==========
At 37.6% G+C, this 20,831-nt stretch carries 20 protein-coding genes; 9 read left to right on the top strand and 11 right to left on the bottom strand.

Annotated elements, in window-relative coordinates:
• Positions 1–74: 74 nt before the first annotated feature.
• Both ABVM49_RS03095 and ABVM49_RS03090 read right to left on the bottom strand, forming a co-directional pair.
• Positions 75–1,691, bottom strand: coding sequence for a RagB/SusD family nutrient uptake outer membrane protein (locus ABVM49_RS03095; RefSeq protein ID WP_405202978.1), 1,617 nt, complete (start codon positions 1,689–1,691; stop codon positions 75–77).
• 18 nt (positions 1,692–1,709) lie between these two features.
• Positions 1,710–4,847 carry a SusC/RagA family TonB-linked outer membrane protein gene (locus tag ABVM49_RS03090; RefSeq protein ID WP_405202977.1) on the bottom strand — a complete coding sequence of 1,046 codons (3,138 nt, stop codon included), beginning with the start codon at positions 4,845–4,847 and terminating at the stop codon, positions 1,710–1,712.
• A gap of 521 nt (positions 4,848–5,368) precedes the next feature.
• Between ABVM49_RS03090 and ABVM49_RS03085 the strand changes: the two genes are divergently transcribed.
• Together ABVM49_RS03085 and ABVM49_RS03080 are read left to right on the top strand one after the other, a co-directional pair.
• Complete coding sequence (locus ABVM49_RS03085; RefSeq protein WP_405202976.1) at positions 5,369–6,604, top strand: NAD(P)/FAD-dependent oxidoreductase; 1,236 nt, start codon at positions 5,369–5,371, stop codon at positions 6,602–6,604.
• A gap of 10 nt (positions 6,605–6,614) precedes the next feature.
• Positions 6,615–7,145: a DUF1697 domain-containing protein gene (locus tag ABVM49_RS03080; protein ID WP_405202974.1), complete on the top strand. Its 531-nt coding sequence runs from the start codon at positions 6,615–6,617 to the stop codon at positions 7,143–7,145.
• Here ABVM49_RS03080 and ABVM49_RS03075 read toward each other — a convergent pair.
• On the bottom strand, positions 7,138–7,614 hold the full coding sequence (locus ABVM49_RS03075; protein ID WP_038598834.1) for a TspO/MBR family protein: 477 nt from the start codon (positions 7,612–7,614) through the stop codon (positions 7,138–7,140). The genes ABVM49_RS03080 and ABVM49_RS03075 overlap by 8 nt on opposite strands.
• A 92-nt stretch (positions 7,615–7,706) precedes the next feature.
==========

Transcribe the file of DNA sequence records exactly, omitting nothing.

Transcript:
At 37.6% G+C, this 20,831-nt stretch carries 20 protein-coding genes; 9 read left to right on the top strand and 11 right to left on the bottom strand.

Annotated elements, in window-relative coordinates:
• Positions 1–74: 74 nt before the first annotated feature.
• Both ABVM49_RS03095 and ABVM49_RS03090 read right to left on the bottom strand, forming a co-directional pair.
• Positions 75–1,691, bottom strand: coding sequence for a RagB/SusD family nutrient uptake outer membrane protein (locus ABVM49_RS03095; RefSeq protein ID WP_405202978.1), 1,617 nt, complete (start codon positions 1,689–1,691; stop codon positions 75–77).
• 18 nt (positions 1,692–1,709) lie between these two features.
• Positions 1,710–4,847 carry a SusC/RagA family TonB-linked outer membrane protein gene (locus tag ABVM49_RS03090; RefSeq protein ID WP_405202977.1) on the bottom strand — a complete coding sequence of 1,046 codons (3,138 nt, stop codon included), beginning with the start codon at positions 4,845–4,847 and terminating at the stop codon, positions 1,710–1,712.
• A gap of 521 nt (positions 4,848–5,368) precedes the next feature.
• Between ABVM49_RS03090 and ABVM49_RS03085 the strand changes: the two genes are divergently transcribed.
• Together ABVM49_RS03085 and ABVM49_RS03080 are read left to right on the top strand one after the other, a co-directional pair.
• Complete coding sequence (locus ABVM49_RS03085; RefSeq protein WP_405202976.1) at positions 5,369–6,604, top strand: NAD(P)/FAD-dependent oxidoreductase; 1,236 nt, start codon at positions 5,369–5,371, stop codon at positions 6,602–6,604.
• A gap of 10 nt (positions 6,605–6,614) precedes the next feature.
• Positions 6,615–7,145: a DUF1697 domain-containing protein gene (locus tag ABVM49_RS03080; protein ID WP_405202974.1), complete on the top strand. Its 531-nt coding sequence runs from the start codon at positions 6,615–6,617 to the stop codon at positions 7,143–7,145.
• Here ABVM49_RS03080 and ABVM49_RS03075 read toward each other — a convergent pair.
• On the bottom strand, positions 7,138–7,614 hold the full coding sequence (locus ABVM49_RS03075; protein ID WP_038598834.1) for a TspO/MBR family protein: 477 nt from the start codon (positions 7,612–7,614) through the stop codon (positions 7,138–7,140). The genes ABVM49_RS03080 and ABVM49_RS03075 overlap by 8 nt on opposite strands.
• A 92-nt stretch (positions 7,615–7,706) precedes the next feature.